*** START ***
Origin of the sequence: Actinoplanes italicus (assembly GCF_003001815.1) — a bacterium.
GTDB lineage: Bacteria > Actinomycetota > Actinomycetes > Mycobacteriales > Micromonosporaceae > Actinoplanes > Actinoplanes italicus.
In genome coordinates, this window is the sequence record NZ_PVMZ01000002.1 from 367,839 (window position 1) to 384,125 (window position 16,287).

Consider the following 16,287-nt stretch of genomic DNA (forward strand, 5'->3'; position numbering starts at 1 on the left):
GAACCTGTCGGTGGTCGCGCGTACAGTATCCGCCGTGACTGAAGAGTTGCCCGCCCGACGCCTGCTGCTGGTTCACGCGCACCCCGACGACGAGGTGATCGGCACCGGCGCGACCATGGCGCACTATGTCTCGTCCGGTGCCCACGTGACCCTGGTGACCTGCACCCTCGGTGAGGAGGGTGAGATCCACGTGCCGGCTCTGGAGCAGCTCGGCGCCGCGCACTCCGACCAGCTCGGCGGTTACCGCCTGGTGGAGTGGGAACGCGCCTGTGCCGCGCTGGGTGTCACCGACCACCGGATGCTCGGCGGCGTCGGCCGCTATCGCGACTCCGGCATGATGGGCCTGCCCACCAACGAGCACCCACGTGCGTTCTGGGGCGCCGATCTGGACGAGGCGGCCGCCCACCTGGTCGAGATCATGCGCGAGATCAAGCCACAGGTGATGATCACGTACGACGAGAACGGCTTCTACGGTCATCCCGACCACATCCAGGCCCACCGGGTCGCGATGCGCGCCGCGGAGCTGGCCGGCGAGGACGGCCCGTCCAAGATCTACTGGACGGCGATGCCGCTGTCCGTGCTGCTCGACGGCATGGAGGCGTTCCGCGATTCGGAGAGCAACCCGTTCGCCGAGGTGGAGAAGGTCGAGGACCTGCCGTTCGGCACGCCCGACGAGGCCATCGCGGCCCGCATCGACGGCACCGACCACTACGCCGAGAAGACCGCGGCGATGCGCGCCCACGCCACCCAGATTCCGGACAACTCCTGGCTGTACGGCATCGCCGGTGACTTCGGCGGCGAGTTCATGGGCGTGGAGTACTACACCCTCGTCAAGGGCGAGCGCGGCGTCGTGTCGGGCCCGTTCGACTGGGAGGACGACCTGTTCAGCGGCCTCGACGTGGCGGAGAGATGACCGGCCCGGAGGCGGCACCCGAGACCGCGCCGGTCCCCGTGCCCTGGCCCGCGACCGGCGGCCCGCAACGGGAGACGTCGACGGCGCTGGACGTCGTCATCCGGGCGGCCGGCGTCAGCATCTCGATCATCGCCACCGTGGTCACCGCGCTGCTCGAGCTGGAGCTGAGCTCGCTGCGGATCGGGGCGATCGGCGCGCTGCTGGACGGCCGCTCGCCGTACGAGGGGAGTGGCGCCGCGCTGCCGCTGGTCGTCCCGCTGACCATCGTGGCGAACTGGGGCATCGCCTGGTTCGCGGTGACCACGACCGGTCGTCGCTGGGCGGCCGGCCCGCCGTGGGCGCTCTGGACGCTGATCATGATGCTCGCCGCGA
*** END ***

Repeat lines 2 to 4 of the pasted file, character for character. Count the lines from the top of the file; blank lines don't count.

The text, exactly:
GTDB lineage: Bacteria > Actinomycetota > Actinomycetes > Mycobacteriales > Micromonosporaceae > Actinoplanes > Actinoplanes italicus.
In genome coordinates, this window is the sequence record NZ_PVMZ01000002.1 from 367,839 (window position 1) to 384,125 (window position 16,287).

Consider the following 16,287-nt stretch of genomic DNA (forward strand, 5'->3'; position numbering starts at 1 on the left):